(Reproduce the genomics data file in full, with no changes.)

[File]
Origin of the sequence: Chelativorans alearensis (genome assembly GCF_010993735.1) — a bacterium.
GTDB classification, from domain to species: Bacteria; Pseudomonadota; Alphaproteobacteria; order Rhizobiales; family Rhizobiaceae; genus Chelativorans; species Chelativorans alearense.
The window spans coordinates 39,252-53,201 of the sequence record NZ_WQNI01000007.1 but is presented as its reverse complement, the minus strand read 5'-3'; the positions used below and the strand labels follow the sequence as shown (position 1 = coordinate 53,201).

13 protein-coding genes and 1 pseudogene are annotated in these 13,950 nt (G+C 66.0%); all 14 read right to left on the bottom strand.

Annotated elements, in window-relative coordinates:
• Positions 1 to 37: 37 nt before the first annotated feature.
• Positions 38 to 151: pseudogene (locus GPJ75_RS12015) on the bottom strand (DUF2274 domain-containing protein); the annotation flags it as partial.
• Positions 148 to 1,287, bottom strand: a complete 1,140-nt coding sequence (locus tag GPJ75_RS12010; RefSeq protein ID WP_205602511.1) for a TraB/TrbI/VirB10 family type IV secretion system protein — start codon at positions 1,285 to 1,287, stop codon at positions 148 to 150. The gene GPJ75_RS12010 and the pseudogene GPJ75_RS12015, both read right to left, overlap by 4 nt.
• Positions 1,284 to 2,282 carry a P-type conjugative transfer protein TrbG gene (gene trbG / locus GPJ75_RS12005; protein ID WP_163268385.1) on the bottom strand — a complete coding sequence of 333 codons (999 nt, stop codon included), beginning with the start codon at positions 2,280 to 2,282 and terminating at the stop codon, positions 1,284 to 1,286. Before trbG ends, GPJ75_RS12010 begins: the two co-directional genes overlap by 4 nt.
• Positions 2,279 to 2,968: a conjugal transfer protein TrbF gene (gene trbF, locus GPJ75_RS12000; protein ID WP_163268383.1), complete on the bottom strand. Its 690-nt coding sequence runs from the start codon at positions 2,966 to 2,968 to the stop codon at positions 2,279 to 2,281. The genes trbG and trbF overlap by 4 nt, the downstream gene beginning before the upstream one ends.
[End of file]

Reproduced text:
Origin of the sequence: Chelativorans alearensis (genome assembly GCF_010993735.1) — a bacterium.
GTDB classification, from domain to species: Bacteria; Pseudomonadota; Alphaproteobacteria; order Rhizobiales; family Rhizobiaceae; genus Chelativorans; species Chelativorans alearense.
The window spans coordinates 39,252-53,201 of the sequence record NZ_WQNI01000007.1 but is presented as its reverse complement, the minus strand read 5'-3'; the positions used below and the strand labels follow the sequence as shown (position 1 = coordinate 53,201).

13 protein-coding genes and 1 pseudogene are annotated in these 13,950 nt (G+C 66.0%); all 14 read right to left on the bottom strand.

Annotated elements, in window-relative coordinates:
• Positions 1 to 37: 37 nt before the first annotated feature.
• Positions 38 to 151: pseudogene (locus GPJ75_RS12015) on the bottom strand (DUF2274 domain-containing protein); the annotation flags it as partial.
• Positions 148 to 1,287, bottom strand: a complete 1,140-nt coding sequence (locus tag GPJ75_RS12010; RefSeq protein ID WP_205602511.1) for a TraB/TrbI/VirB10 family type IV secretion system protein — start codon at positions 1,285 to 1,287, stop codon at positions 148 to 150. The gene GPJ75_RS12010 and the pseudogene GPJ75_RS12015, both read right to left, overlap by 4 nt.
• Positions 1,284 to 2,282 carry a P-type conjugative transfer protein TrbG gene (gene trbG / locus GPJ75_RS12005; protein ID WP_163268385.1) on the bottom strand — a complete coding sequence of 333 codons (999 nt, stop codon included), beginning with the start codon at positions 2,280 to 2,282 and terminating at the stop codon, positions 1,284 to 1,286. Before trbG ends, GPJ75_RS12010 begins: the two co-directional genes overlap by 4 nt.
• Positions 2,279 to 2,968: a conjugal transfer protein TrbF gene (gene trbF, locus GPJ75_RS12000; protein ID WP_163268383.1), complete on the bottom strand. Its 690-nt coding sequence runs from the start codon at positions 2,966 to 2,968 to the stop codon at positions 2,279 to 2,281. The genes trbG and trbF overlap by 4 nt, the downstream gene beginning before the upstream one ends.